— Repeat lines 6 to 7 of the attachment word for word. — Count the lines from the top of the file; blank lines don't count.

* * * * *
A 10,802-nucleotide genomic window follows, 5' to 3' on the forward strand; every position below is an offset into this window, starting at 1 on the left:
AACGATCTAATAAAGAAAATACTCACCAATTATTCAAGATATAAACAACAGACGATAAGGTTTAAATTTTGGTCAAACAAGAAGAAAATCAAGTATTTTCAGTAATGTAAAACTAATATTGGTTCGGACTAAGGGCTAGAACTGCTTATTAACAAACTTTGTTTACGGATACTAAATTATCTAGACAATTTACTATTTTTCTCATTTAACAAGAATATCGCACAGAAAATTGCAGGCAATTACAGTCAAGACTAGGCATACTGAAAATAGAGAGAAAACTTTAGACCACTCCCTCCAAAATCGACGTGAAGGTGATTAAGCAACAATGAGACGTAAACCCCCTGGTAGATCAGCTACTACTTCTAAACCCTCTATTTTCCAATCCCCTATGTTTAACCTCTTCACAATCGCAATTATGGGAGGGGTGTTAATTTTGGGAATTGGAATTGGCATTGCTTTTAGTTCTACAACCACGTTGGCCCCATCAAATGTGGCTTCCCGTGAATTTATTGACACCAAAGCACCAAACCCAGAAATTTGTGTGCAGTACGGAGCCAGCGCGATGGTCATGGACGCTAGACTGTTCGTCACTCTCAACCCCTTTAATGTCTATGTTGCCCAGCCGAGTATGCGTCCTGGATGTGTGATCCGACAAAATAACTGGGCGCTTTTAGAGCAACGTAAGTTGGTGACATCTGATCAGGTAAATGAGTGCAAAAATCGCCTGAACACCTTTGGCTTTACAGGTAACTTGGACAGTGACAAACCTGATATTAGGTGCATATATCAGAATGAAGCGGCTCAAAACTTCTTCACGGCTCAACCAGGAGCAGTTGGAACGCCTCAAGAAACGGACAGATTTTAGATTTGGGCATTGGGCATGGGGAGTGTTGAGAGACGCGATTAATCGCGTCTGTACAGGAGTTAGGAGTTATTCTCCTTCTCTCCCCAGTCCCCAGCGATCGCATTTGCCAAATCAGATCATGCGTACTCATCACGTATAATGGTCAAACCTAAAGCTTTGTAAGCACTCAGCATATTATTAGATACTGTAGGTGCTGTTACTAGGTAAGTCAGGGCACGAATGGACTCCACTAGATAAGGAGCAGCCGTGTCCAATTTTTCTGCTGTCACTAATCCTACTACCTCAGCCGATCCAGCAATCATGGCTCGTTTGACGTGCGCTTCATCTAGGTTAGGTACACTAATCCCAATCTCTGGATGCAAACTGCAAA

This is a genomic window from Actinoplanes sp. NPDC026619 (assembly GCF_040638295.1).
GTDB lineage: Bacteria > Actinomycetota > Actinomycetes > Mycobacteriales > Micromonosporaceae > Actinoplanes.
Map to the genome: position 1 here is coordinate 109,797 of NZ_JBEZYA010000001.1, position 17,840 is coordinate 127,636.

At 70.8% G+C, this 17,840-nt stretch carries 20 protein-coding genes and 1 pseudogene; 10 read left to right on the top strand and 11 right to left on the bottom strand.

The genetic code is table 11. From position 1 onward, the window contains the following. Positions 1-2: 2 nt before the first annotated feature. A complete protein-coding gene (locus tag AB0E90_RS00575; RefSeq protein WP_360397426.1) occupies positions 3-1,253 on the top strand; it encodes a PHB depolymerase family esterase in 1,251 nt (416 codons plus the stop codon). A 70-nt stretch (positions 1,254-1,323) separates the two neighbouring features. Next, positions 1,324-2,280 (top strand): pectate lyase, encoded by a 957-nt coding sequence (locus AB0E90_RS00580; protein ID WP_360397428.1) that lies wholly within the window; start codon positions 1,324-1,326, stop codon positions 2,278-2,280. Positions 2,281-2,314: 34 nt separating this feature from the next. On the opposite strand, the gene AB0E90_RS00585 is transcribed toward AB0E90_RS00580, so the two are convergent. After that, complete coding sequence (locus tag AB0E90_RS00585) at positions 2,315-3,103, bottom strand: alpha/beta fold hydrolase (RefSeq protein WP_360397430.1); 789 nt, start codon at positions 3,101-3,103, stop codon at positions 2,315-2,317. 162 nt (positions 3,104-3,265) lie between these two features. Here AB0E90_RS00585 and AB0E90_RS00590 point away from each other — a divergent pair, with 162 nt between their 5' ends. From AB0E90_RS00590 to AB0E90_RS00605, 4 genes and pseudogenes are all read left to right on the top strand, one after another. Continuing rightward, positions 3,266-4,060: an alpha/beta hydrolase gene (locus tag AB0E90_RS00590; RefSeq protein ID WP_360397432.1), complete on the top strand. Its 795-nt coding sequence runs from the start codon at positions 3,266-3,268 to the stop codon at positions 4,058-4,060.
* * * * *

At 70.8% G+C, this 17,840-nt stretch carries 20 protein-coding genes and 1 pseudogene; 10 read left to right on the top strand and 11 right to left on the bottom strand.

The genetic code is table 11. From position 1 onward, the window contains the following. Positions 1-2: 2 nt before the first annotated feature. A complete protein-coding gene (locus tag AB0E90_RS00575; RefSeq protein WP_360397426.1) occupies positions 3-1,253 on the top strand; it encodes a PHB depolymerase family esterase in 1,251 nt (416 codons plus the stop codon). A 70-nt stretch (positions 1,254-1,323) separates the two neighbouring features. Next, positions 1,324-2,280 (top strand): pectate lyase, encoded by a 957-nt coding sequence (locus AB0E90_RS00580; protein ID WP_360397428.1) that lies wholly within the window; start codon positions 1,324-1,326, stop codon positions 2,278-2,280. Positions 2,281-2,314: 34 nt separating this feature from the next. On the opposite strand, the gene AB0E90_RS00585 is transcribed toward AB0E90_RS00580, so the two are convergent. After that, complete coding sequence (locus tag AB0E90_RS00585) at positions 2,315-3,103, bottom strand: alpha/beta fold hydrolase (RefSeq protein WP_360397430.1); 789 nt, start codon at positions 3,101-3,103, stop codon at positions 2,315-2,317. 162 nt (positions 3,104-3,265) lie between these two features. Here AB0E90_RS00585 and AB0E90_RS00590 point away from each other — a divergent pair, with 162 nt between their 5' ends. From AB0E90_RS00590 to AB0E90_RS00605, 4 genes and pseudogenes are all read left to right on the top strand, one after another. Continuing rightward, positions 3,266-4,060: an alpha/beta hydrolase gene (locus tag AB0E90_RS00590; RefSeq protein ID WP_360397432.1), complete on the top strand. Its 795-nt coding sequence runs from the start codon at positions 3,266-3,268 to the stop codon at positions 4,058-4,060.